Tragedy at Northern Illinois University
Dealing with the Shock of Violence at Northern Illinois University
by Fred E. Markowitz, Northern Illinois University
One word that has been used frequently to describe experiences of the February 14, 2008, shootings at Northern Illinois University (NIU) is "surreal." The events of that day and its ongoing aftermath have left many on campus shocked, with perceptions of our vulnerability to horror and tragedy altered for some time, if not permanently. In what is normally a safe place, we found ourselves asking "did this really happen here?"
At the time of the shootings, I was teaching a criminology class in a building near Cole Hall. We were discussing results from the National Crime Victimization Survey. Contrary to the day’s events, that study consistently indicates that young adults who are enrolled in college are at a lower risk of being a victim of violent crime than non-college students. Rates of violent victimization at NIU are lower than the national average among college students. Moreover, I had been emphasizing how the majority of crime on campus is property crime.
Candlelight vigil at
Northern Illinois University
After class, we entered our changed world. It is one thing to see it on TV; it is another to be there. We entered a scene with swarms of students and staff drifting away from campus, and an influx of ambulances, police, and medics from numerous surrounding communities, injured students being transported, and news helicopters circling above. I was able to get details about what was going on by listening to AM radio in my car.
As the afternoon progressed, it was revealed that the shooter was a former sociology graduate student. My immediate reaction was that had to be an error. Having taught our required classes in graduate statistics and research methods for several years, I scanned my previous class lists and concluded that it could not possibly be any of my former students. As the night progressed, we learned that indeed it was someone most of us knew and generally regarded as an excellent student prior to his leaving a year ago to enroll in another university. Soon, sociology faculty were barraged with media interview requests. We knew the guy, he was a good student, we had no indication of his instability, and we never would have predicted this.
Mental Illness and Violence
As the counselors, the media, and makeshift memorials around Cole Hall fade away, and we gradually return to our routines, we reflect on the larger social issues that provide the backdrop for such events. Among those issues is the link between mental illness and violence, which has received research attention in an era where psychiatric hospitals no longer maintain America’s most severely mentally ill and the promise of community treatment has not been fully realized. As critics are quick to point out, there are more persons with mental illness in jails and prisons than in hospitals. They are more likely to be homeless, to spend longer time incarcerated, and are subject to abuse from guards and other inmates. Although a much larger proportion of criminal offenders exhibit symptoms of mental illness, community studies find the risk of violence is modest, and is most likely among those with psychotic symptoms that result in persons believing they are under threat or under commands from unseen forces. Persons with depression or bi-polar disorder, some of whom may show signs of anger and rage as part of their illness, generally pose a much lower risk. The research also indicates that when persons have coexisting substance abuse problems, the risk of violence is intensified. The crime problem is, in large part, a mental health problem.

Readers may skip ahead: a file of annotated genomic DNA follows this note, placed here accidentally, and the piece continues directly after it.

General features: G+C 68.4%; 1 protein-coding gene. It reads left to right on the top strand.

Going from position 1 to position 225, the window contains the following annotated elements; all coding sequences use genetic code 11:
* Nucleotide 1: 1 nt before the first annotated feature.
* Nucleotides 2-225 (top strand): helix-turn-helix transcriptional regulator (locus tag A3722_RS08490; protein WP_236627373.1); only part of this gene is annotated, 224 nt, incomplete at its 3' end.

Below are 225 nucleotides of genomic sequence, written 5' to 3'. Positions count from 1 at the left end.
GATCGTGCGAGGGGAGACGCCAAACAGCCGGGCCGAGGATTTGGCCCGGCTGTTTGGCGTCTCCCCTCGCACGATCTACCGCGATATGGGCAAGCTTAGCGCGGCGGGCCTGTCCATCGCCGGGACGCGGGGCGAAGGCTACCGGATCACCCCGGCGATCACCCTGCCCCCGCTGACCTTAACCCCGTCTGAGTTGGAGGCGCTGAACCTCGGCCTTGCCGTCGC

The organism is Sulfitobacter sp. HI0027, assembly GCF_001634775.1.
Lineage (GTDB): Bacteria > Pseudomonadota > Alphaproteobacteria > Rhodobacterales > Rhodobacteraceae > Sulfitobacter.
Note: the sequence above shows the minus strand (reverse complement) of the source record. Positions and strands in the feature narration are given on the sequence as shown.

The risk of violence among those with mental illness is offset to the extent they are receiving quality treatment, including medication, to control symptoms. Therein lies the dilemma—treatment is not always available, adequate, and is not compulsory under the law until after persons have demonstrated they are at risk to themselves or others. On the other hand, some have blamed psychiatric medication itself for triggering violent episodes. This is not likely and may further fuel the stigma and resistance to seeking appropriate treatment. What makes the NIU shootings more perplexing is that there was apparently little indication of imminent threat of danger. In retrospect, the shooter’s history of troubled behavior, his recent violent tattoos, his abrupt discontinuation of psychiatric medication, and his acquisition of firearms, should have signaled intervention was needed. What, if anything, could have been done by those aware of this descent remains troubling.
Access to Firearms
There is also the issue of firearm availability. There are those who argue the ability to carry concealed weapons would limit the number of fatalities or perhaps prevent them. This is an unsound argument for many reasons. For one, police entering a classroom under siege with persons holding weapons may be unable to distinguish perpetrators from the protectors and inadvertently shoot the wrong persons. Also, just as disputes in inner-city schools used to be settled with fists, clubs, or knives in earlier eras, the wide availability of firearms has now made those same disputes lethal. Imagine colleges filled with young people—who often act impulsively and drink frequently—carrying weapons? As sociologists, we realize that this is a prescription for more, not less fatalities on campus.